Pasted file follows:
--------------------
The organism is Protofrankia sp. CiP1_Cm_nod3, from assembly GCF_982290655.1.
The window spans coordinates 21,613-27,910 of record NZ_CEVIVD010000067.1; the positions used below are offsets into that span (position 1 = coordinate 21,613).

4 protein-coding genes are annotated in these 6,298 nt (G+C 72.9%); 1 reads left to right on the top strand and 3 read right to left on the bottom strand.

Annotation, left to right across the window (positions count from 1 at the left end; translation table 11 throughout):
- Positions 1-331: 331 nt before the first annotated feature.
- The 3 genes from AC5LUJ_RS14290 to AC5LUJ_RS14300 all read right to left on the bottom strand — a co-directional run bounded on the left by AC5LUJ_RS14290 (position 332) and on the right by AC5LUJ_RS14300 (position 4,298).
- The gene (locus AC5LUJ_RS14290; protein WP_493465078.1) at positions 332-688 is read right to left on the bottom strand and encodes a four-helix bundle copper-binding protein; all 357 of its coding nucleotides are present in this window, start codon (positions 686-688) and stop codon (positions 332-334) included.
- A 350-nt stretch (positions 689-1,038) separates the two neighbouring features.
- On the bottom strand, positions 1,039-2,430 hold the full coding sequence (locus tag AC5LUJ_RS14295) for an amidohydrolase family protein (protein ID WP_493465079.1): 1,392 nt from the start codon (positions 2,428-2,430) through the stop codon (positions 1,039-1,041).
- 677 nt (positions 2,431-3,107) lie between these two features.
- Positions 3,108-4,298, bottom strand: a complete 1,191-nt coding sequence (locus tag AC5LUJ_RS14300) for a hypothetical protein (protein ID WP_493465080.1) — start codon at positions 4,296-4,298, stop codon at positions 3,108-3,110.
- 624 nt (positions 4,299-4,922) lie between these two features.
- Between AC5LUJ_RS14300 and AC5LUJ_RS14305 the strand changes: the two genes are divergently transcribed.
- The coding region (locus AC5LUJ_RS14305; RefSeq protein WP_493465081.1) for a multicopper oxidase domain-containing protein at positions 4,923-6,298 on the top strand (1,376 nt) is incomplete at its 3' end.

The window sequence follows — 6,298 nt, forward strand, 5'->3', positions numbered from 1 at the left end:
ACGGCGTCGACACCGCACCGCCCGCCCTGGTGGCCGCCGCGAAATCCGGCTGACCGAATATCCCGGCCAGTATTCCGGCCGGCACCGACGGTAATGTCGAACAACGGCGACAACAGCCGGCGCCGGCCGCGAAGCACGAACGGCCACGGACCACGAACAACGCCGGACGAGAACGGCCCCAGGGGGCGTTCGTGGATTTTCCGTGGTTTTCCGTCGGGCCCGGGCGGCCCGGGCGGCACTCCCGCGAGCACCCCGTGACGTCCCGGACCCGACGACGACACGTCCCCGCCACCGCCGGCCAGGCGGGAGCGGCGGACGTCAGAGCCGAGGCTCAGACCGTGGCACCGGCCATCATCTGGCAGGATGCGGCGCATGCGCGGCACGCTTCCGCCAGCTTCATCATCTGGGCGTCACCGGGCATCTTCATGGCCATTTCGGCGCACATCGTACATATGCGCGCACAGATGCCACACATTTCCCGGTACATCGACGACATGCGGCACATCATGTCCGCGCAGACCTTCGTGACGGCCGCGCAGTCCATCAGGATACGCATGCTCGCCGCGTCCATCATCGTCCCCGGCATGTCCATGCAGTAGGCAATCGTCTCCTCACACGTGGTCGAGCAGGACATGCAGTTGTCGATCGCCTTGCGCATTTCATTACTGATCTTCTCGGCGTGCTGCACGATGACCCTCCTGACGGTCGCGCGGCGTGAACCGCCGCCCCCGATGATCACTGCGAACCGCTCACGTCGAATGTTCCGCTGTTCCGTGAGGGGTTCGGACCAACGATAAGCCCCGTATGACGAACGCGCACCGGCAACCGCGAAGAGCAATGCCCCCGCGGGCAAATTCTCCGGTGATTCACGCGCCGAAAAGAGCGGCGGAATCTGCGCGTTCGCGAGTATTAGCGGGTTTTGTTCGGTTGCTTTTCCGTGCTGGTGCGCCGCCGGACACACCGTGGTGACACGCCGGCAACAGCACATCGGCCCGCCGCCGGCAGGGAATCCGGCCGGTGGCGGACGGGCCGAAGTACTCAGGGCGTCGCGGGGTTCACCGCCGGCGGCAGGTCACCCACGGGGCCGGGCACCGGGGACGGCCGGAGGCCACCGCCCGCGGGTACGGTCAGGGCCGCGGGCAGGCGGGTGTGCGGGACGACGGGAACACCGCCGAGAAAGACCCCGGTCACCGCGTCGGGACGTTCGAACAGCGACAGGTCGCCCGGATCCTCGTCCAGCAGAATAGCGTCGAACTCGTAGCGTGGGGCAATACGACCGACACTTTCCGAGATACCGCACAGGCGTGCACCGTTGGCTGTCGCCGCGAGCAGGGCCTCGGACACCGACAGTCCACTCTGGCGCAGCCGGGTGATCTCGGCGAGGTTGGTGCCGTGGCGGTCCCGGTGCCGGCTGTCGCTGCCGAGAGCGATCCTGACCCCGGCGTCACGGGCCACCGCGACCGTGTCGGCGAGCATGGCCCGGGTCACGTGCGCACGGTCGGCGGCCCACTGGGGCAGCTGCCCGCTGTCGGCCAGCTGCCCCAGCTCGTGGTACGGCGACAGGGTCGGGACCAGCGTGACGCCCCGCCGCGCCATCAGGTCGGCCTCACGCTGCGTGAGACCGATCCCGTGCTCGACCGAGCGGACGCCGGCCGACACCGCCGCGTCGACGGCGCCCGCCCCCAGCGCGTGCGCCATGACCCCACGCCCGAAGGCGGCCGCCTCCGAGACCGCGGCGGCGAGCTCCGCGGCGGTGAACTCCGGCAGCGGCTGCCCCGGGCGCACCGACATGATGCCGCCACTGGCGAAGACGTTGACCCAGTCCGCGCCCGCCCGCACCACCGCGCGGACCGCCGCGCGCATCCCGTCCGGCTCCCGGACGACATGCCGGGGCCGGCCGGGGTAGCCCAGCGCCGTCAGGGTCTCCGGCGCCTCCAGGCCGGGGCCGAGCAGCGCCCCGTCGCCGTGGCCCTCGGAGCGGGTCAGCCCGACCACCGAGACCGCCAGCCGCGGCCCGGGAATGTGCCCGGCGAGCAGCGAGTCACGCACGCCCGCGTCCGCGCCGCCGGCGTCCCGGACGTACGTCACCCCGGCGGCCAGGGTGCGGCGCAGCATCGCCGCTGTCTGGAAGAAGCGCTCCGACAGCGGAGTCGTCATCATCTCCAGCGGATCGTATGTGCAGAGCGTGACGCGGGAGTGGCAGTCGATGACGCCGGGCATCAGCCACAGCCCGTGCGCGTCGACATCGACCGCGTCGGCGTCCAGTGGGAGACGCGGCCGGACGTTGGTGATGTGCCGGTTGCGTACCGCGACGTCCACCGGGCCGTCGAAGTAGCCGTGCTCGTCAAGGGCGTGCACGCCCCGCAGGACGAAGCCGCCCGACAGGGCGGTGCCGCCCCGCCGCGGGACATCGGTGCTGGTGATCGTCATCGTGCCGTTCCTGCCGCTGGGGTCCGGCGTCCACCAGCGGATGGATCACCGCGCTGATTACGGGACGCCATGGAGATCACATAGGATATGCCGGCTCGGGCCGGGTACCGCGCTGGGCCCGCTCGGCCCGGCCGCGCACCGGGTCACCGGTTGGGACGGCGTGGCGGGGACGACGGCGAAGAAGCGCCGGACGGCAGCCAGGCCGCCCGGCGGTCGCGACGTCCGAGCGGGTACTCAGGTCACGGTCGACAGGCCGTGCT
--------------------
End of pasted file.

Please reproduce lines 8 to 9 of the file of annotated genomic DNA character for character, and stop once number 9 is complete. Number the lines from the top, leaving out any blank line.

- A 350-nt stretch (positions 689-1,038) separates the two neighbouring features.
- On the bottom strand, positions 1,039-2,430 hold the full coding sequence (locus tag AC5LUJ_RS14295) for an amidohydrolase family protein (protein ID WP_493465079.1): 1,392 nt from the start codon (positions 2,428-2,430) through the stop codon (positions 1,039-1,041).